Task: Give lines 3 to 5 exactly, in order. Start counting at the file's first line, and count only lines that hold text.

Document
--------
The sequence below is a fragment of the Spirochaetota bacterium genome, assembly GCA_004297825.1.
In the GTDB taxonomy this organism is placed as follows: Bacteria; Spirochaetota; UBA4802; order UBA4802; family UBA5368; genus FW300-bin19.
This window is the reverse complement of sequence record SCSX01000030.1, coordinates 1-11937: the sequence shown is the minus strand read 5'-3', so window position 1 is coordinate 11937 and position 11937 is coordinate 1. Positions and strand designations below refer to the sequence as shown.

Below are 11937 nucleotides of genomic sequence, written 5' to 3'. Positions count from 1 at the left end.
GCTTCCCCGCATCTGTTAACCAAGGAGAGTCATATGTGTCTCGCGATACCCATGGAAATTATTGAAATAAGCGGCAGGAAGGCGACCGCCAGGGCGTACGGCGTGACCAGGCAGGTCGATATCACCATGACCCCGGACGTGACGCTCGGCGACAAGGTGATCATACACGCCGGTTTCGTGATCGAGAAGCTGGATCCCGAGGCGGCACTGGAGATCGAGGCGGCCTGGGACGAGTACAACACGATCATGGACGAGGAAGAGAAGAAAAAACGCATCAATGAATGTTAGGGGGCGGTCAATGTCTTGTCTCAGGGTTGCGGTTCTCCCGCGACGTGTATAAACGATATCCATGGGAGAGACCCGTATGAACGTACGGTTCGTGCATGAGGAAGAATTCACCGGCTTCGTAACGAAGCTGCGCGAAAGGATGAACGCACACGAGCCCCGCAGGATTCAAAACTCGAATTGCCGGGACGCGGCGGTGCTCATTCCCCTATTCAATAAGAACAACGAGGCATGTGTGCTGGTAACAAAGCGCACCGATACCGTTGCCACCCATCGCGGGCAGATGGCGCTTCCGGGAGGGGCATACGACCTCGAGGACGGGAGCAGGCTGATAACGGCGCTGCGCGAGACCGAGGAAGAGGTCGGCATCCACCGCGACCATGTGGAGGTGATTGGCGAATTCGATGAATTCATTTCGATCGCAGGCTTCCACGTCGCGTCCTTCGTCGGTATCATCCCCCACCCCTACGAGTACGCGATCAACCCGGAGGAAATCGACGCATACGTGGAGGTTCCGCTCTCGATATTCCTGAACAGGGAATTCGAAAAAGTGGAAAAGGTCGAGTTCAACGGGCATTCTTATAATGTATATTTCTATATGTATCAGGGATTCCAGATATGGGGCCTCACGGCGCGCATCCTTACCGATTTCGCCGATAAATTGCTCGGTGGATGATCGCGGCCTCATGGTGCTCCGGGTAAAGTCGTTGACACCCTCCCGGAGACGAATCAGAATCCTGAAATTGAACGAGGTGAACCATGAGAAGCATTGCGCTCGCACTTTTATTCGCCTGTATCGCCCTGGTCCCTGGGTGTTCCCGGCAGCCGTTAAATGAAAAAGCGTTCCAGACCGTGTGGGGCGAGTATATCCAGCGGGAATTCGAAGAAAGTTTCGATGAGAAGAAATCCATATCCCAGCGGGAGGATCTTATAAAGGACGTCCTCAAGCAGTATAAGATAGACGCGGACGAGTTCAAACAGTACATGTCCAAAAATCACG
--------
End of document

This window is the reverse complement of sequence record SCSX01000030.1, coordinates 1-11937: the sequence shown is the minus strand read 5'-3', so window position 1 is coordinate 11937 and position 11937 is coordinate 1. Positions and strand designations below refer to the sequence as shown.

Below are 11937 nucleotides of genomic sequence, written 5' to 3'. Positions count from 1 at the left end.
GCTTCCCCGCATCTGTTAACCAAGGAGAGTCATATGTGTCTCGCGATACCCATGGAAATTATTGAAATAAGCGGCAGGAAGGCGACCGCCAGGGCGTACGGCGTGACCAGGCAGGTCGATATCACCATGACCCCGGACGTGACGCTCGGCGACAAGGTGATCATACACGCCGGTTTCGTGATCGAGAAGCTGGATCCCGAGGCGGCACTGGAGATCGAGGCGGCCTGGGACGAGTACAACACGATCATGGACGAGGAAGAGAAGAAAAAACGCATCAATGAATGTTAGGGGGCGGTCAATGTCTTGTCTCAGGGTTGCGGTTCTCCCGCGACGTGTATAAACGATATCCATGGGAGAGACCCGTATGAACGTACGGTTCGTGCATGAGGAAGAATTCACCGGCTTCGTAACGAAGCTGCGCGAAAGGATGAACGCACACGAGCCCCGCAGGATTCAAAACTCGAATTGCCGGGACGCGGCGGTGCTCATTCCCCTATTCAATAAGAACAACGAGGCATGTGTGCTGGTAACAAAGCGCACCGATACCGTTGCCACCCATCGCGGGCAGATGGCGCTTCCGGGAGGGGCATACGACCTCGAGGACGGGAGCAGGCTGATAACGGCGCTGCGCGAGACCGAGGAAGAGGTCGGCATCCACCGCGACCATGTGGAGGTGATTGGCGAATTCGATGAATTCATTTCGATCGCAGGCTTCCACGTCGCGTCCTTCGTCGGTATCATCCCCCACCCCTACGAGTACGCGATCAACCCGGAGGAAATCGACGCATACGTGGAGGTTCCGCTCTCGATATTCCTGAACAGGGAATTCGAAAAAGTGGAAAAGGTCGAGTTCAACGGGCATTCTTATAATGTATATTTCTATATGTATCAGGGATTCCAGATATGGGGCCTCACGGCGCGCATCCTTACCGATTTCGCCGATAAATTGCTCGGTGGATGATCGCGGCCTCATGGTGCTCCGGGTAAAGTCGTTGACACCCTCCCGGAGACGAATCAGAATCCTGAAATTGAACGAGGTGAACCATGAGAAGCATTGCGCTCGCACTTTTATTCGCCTGTATCGCCCTGGTCCCTGGGTGTTCCCGGCAGCCGTTAAATGAAAAAGCGTTCCAGACCGTGTGGGGCGAGTATATCCAGCGGGAATTCGAAGAAAGTTTCGATGAGAAGAAATCCATATCCCAGCGGGAGGATCTTATAAAGGACGTCCTCAAGCAGTATAAGATAGACGCGGACGAGTTCAAACAGTACATGTCCAAAAATCACG